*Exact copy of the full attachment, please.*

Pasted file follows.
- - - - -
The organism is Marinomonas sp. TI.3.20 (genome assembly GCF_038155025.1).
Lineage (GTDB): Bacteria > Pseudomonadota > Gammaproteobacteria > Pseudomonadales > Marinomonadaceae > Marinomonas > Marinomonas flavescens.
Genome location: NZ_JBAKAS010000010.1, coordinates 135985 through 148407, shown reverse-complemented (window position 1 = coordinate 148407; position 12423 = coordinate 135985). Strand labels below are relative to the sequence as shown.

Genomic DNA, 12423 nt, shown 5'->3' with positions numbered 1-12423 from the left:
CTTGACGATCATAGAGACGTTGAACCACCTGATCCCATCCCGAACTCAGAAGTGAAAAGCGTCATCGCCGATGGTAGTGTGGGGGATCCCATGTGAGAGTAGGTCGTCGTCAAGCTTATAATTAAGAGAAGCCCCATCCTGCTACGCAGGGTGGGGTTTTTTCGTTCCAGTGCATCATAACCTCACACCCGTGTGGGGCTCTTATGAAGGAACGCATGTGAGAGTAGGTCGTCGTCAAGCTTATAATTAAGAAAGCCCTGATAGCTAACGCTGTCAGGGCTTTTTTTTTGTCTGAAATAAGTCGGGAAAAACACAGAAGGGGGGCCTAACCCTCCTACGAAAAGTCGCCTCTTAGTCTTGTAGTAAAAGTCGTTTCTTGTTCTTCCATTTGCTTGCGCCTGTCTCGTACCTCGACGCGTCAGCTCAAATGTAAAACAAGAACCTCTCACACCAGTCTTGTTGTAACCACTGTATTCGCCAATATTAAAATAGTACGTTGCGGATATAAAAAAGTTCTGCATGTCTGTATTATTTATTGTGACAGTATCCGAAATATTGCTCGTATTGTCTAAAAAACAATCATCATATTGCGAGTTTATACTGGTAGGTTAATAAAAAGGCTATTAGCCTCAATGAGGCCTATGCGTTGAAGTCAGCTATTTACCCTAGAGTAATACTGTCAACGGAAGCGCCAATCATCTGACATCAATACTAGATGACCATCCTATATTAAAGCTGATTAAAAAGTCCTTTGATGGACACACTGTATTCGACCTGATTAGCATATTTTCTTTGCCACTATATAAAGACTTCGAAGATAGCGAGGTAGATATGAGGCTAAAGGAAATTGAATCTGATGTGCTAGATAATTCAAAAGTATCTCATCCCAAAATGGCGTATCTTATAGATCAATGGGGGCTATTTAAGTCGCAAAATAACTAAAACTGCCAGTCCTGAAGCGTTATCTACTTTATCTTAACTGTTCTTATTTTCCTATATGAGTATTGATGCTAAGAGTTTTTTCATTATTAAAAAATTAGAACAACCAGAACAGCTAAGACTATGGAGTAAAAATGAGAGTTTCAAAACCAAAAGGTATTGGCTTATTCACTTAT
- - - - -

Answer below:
The organism is Marinomonas sp. TI.3.20 (genome assembly GCF_038155025.1).
Lineage (GTDB): Bacteria > Pseudomonadota > Gammaproteobacteria > Pseudomonadales > Marinomonadaceae > Marinomonas > Marinomonas flavescens.
Genome location: NZ_JBAKAS010000010.1, coordinates 135985 through 148407, shown reverse-complemented (window position 1 = coordinate 148407; position 12423 = coordinate 135985). Strand labels below are relative to the sequence as shown.

Genomic DNA, 12423 nt, shown 5'->3' with positions numbered 1-12423 from the left:
CTTGACGATCATAGAGACGTTGAACCACCTGATCCCATCCCGAACTCAGAAGTGAAAAGCGTCATCGCCGATGGTAGTGTGGGGGATCCCATGTGAGAGTAGGTCGTCGTCAAGCTTATAATTAAGAGAAGCCCCATCCTGCTACGCAGGGTGGGGTTTTTTCGTTCCAGTGCATCATAACCTCACACCCGTGTGGGGCTCTTATGAAGGAACGCATGTGAGAGTAGGTCGTCGTCAAGCTTATAATTAAGAAAGCCCTGATAGCTAACGCTGTCAGGGCTTTTTTTTTGTCTGAAATAAGTCGGGAAAAACACAGAAGGGGGGCCTAACCCTCCTACGAAAAGTCGCCTCTTAGTCTTGTAGTAAAAGTCGTTTCTTGTTCTTCCATTTGCTTGCGCCTGTCTCGTACCTCGACGCGTCAGCTCAAATGTAAAACAAGAACCTCTCACACCAGTCTTGTTGTAACCACTGTATTCGCCAATATTAAAATAGTACGTTGCGGATATAAAAAAGTTCTGCATGTCTGTATTATTTATTGTGACAGTATCCGAAATATTGCTCGTATTGTCTAAAAAACAATCATCATATTGCGAGTTTATACTGGTAGGTTAATAAAAAGGCTATTAGCCTCAATGAGGCCTATGCGTTGAAGTCAGCTATTTACCCTAGAGTAATACTGTCAACGGAAGCGCCAATCATCTGACATCAATACTAGATGACCATCCTATATTAAAGCTGATTAAAAAGTCCTTTGATGGACACACTGTATTCGACCTGATTAGCATATTTTCTTTGCCACTATATAAAGACTTCGAAGATAGCGAGGTAGATATGAGGCTAAAGGAAATTGAATCTGATGTGCTAGATAATTCAAAAGTATCTCATCCCAAAATGGCGTATCTTATAGATCAATGGGGGCTATTTAAGTCGCAAAATAACTAAAACTGCCAGTCCTGAAGCGTTATCTACTTTATCTTAACTGTTCTTATTTTCCTATATGAGTATTGATGCTAAGAGTTTTTTCATTATTAAAAAATTAGAACAACCAGAACAGCTAAGACTATGGAGTAAAAATGAGAGTTTCAAAACCAAAAGGTATTGGCTTATTCACTTAT